Why Thursday Night Football isn’t going anywhere anytime soon

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On Tuesday Mookie took a look at the report that the NFL will be tweaking the way it handles alternate uniforms, and potentially getting away from the color rush uniforms. Many fans were relieved to hear this news, while others were disappointed as a result of their enjoyment of the novelty of the uniforms. However, the news once again brought about calls for the league to get rid of Thursday Night Football altogether, but the simple fact of the matter is that it can very easily be boiled down to an easy answer.

That simply is not going to happen. Thursday Night Football is not going anywhere anytime soon, and the reason is money.

In spite of the sometimes horrid matchups, like say a Week 15 meeting between the 4-9 Denver Broncos and the 3-10 Indianapolis Colts, TNF is one of the most watched regular broadcasts in all of television. Including the NFL kickoff special which takes place on a Thursday, there were twelve Thursday night games which were broadcast on either NBC or CBS in addition to the NFL Network, and ten of those games ranked in the top 100 of all U.S. television broadcasts for 2017. Just to show how much fans tune in to the NFL, here’s where those ten games ranked during 2017.

That makes TNF one of the most watched things on TV, and that makes it extremely extremely valuable to both broadcasters and the league. That played a major role in the contract that Fox and the NFL signed back in January to broadcast Thursday games for the next five seasons. Fox agreed to pay the NFL $550 million per year to broadcast eleven games per season. That’s $50 million per game.

With reports that NFL ratings are in decline, the fact that Fox was willing to outbid NBC and CBS seems to give a glimpse of how valuable the NFL is to broadcasters. For example, in 2016 and 2017 CBS and NBC paid a combined $45 million per game, and in 2014 and 2015 CBS paid $37.5 million per game. That’s an increase of over 33% in just three seasons for the broadcast of just a single game on the NFL schedule.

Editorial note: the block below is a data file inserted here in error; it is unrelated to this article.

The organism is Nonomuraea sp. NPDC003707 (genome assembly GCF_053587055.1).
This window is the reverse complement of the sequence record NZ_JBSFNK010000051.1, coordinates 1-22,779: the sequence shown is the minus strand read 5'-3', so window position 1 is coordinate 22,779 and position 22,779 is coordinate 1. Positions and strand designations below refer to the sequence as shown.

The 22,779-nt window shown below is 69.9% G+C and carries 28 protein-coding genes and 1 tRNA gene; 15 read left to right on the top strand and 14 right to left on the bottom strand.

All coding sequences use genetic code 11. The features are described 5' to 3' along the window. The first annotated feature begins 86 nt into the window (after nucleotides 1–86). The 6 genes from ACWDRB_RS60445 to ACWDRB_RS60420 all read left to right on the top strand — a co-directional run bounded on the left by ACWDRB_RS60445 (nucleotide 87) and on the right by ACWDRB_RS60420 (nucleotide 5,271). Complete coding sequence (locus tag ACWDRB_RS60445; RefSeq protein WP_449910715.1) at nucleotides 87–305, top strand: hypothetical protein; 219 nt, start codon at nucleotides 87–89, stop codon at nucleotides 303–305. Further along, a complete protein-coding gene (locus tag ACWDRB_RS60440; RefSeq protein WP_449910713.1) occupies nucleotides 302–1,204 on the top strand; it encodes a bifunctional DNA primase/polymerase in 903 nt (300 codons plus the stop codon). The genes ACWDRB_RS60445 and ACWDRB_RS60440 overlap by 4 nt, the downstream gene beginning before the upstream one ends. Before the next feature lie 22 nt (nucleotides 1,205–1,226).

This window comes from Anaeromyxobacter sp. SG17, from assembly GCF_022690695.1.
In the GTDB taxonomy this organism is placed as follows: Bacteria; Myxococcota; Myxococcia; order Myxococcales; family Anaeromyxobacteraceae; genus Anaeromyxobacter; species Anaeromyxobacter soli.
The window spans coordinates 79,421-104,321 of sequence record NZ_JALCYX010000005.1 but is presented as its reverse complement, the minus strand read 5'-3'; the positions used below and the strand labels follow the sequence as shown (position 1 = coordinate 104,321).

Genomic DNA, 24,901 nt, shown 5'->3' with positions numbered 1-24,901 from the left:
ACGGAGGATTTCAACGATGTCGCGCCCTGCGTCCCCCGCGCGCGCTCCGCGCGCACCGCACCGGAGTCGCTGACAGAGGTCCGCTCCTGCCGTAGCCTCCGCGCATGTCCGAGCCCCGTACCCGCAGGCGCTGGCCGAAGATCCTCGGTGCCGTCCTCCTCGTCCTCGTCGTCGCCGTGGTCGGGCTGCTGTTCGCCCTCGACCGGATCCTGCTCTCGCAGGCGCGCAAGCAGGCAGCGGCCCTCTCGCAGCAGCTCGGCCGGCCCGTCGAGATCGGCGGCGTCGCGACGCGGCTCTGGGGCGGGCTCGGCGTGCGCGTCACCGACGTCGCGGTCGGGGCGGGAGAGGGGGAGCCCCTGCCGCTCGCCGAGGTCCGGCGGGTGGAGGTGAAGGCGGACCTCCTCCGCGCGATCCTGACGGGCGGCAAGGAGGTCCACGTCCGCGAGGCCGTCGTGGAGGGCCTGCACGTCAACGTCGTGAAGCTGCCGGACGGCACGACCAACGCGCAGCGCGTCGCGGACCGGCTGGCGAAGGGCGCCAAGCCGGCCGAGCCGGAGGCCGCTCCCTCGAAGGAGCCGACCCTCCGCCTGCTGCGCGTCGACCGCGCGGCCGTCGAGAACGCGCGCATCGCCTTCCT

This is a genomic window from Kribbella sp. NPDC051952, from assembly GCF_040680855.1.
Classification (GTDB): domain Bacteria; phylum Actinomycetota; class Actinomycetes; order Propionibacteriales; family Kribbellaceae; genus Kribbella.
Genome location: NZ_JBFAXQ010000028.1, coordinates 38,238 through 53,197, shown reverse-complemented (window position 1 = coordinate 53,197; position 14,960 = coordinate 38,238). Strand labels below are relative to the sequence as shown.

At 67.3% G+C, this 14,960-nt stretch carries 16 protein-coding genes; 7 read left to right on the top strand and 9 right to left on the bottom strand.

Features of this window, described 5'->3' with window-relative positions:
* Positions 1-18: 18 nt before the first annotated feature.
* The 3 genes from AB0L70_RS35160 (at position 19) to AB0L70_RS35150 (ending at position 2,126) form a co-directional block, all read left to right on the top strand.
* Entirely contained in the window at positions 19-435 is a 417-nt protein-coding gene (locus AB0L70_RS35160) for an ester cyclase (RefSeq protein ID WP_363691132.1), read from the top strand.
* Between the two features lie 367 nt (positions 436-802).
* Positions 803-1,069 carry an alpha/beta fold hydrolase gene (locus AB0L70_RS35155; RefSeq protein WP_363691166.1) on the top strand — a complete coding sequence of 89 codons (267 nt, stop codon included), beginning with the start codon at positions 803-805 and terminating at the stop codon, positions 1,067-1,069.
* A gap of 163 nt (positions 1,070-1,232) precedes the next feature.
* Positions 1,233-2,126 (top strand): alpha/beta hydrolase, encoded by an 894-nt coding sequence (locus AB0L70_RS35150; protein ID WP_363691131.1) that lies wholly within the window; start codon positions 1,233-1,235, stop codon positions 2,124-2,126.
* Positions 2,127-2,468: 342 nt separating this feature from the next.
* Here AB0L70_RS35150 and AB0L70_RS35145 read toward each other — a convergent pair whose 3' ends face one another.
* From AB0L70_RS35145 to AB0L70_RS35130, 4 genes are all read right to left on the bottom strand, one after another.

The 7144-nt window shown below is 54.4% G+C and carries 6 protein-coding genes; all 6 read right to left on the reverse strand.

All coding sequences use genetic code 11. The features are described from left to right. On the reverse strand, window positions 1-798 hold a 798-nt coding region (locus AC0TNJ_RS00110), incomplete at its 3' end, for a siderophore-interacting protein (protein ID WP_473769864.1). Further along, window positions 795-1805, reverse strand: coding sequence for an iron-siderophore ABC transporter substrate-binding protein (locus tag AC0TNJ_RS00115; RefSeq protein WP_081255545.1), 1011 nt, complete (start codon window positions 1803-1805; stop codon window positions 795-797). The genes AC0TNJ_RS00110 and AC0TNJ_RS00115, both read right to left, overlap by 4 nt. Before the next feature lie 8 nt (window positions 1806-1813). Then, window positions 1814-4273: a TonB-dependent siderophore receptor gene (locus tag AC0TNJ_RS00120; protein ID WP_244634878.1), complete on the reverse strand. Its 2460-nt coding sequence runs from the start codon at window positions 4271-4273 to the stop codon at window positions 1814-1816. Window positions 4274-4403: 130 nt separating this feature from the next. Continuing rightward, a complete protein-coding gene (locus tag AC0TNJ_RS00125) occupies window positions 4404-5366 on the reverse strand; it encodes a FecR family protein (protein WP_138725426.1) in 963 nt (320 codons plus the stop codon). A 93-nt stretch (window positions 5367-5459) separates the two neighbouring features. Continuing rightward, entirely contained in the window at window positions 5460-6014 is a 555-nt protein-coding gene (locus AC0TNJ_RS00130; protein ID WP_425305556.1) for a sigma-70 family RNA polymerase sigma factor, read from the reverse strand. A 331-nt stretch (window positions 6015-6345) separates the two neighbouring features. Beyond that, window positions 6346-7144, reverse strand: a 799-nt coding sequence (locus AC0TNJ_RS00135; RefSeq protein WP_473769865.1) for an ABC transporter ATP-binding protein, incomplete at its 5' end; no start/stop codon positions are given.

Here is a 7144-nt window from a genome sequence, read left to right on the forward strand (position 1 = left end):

So, while some may argue that the anthem protests have had a negative effect on NFL tv ratings, the simple fact of the matter is that in a time when broadcasts ratings are down across the board, those programs that do draw viewers are even more valuable for the networks. The result is that the NFL product becomes even more valuable to viewers.

In addition, that $550 million per season that the league will generate comes just from the Fox broadcasts of the eleven games covered by the contract. The total slate of Thursday games is 18 games, with the NFL Network retaining the exclusive rights to the other seven games. Thus, between the contract with Fox and the advertising sales the NFL Network can do on its own, things start to add up, and that’s before digital streaming rights revenues get added in.

In 2016 Twitter paid $10 million for the right to stream certain of the Thursday Night games, and because Twitter is a publicly traded company, it then disclosed that it sold $50 million in advertising for the games it streamed. That led to Amazon reportedly paying $50 million dollars for the streaming rights to the 2017 games. So, between increasing numbers of cord cutters coupled with the increasing ability of companies to sell digital advertising for streaming content, by the time the current CBA is up in 2020, it would not be hard to imagine the revenues just from Thursday Night Football approaching, if not exceeding, a billion dollars.

Thus, even though some Thursday games may get ugly, and the Week 10 game the Seattle Seahawks played against the Arizona Cardinals may have been the last time fans see Kam Chancellor or Richard Sherman on the field, Thursday games aren’t going anywhere. They are a great source of revenue for the league and for the players, and it would be very difficult for either side to give up the money that the Thursday games generate.

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